Announcement

Collapse
No announcement yet.

220v or 230v , is there a difference?

Collapse
X
  • Filter
  • Time
  • Show
Clear All
new posts

  • 220v or 230v , is there a difference?

    Hello,
    This is my first purchase of a Mig Welder.
    I'm looking at the Hobart 187.
    My question relates to the power supply.
    I have a 220v 30 Amp single phase outlet in my garage.
    The Hobart 187 says it requires a 230v single phase 21 Amp power supply.
    Do I have to rewire the outlet or will the 230v Welder run on my 220v outlet???

    Thanks
    Dee

  • #2
    My "220" measures around 250 volts. You will be fine, welcome to the forum.
    What do I know I am just an electronics technician.

    Comment


    • #3
      Originally posted by callcover View Post
      Hello,
      This is my first purchase of a Mig Welder.
      I'm looking at the Hobart 187.
      My question relates to the power supply.
      I have a 220v 30 Amp single phase outlet in my garage.
      The Hobart 187 says it requires a 230v single phase 21 Amp power supply.
      Do I have to rewire the outlet or will the 230v Welder run on my 220v outlet???

      Thanks
      Dee
      Most voltages today are a little "hot" everything will be fine and you will love that welder!!!

      Comment


      • #4
        Callcover - there are really only 2 common residential voltages in us in the US. One is the 115/120/110 stuff (its all the same, but different folks call it differently. the other is 220/230/etc. Again all the same stuff.

        Utilities try to keep your voltage to within about a 3% band, but if you are further from the nearest substation than your neighbor he will most likely have a slightly higher voltage than you. Your own voltage will also go up and down a bit as your AC unit comes on and off, or you throw that big welding load on the house. Its a bit more complicated than all that, but all you really need to worry about is whether you need 1XX or 2XX type stuff.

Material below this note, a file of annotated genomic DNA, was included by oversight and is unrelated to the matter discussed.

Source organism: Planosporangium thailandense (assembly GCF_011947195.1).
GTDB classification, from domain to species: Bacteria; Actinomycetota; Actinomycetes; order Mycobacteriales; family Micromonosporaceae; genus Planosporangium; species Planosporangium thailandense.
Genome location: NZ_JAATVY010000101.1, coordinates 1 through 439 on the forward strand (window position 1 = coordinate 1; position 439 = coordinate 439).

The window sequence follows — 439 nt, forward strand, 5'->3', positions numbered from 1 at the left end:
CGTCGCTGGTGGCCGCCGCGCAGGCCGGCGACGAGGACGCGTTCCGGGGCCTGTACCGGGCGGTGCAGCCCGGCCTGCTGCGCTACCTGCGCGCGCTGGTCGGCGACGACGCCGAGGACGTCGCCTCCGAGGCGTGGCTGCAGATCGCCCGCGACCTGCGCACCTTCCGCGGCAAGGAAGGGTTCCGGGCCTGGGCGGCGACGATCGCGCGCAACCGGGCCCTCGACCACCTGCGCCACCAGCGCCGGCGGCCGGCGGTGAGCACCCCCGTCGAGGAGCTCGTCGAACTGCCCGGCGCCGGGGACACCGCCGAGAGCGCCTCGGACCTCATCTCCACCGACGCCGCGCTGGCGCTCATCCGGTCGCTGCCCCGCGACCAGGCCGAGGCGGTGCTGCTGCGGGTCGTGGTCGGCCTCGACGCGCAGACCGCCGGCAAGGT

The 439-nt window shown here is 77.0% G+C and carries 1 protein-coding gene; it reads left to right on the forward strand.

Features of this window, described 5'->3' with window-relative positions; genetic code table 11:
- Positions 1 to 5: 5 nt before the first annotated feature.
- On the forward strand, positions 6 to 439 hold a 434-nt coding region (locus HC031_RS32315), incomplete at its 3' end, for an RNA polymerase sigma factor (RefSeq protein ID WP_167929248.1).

Last edited by smyrna5; 02-14-2007, 09:52 PM.
        Lincoln 175HD
        Miller Thunderbolt AC/DC
        Smith AW1, Dillon (Henrob) Mark III & Smith Quickbraze Little Torch

        Comment


        • #5
          Your household current is usually 230v +/- 10 volts. So it could read 220, 230 or 240v. As long as it never reads above 240 or below 220. When this happens, you usually have an odd smell...
          sigpic

          Fire! Fire! - oh, wait... that's my torch.

          Lincoln PT-225 TIG
          Lincoln 175 MIG

          Comment


          • #6
            We are on a 120/240 system.
            http://www.facebook.com/cary.urka.urkafarms

            Comment


            • #7
              Originally posted by callcover View Post
              Hello,
              This is my first purchase of a Mig Welder.
              I'm looking at the Hobart 187.
              My question relates to the power supply.
              I have a 220v 30 Amp single phase outlet in my garage.
              The Hobart 187 says it requires a 230v single phase 21 Amp power supply.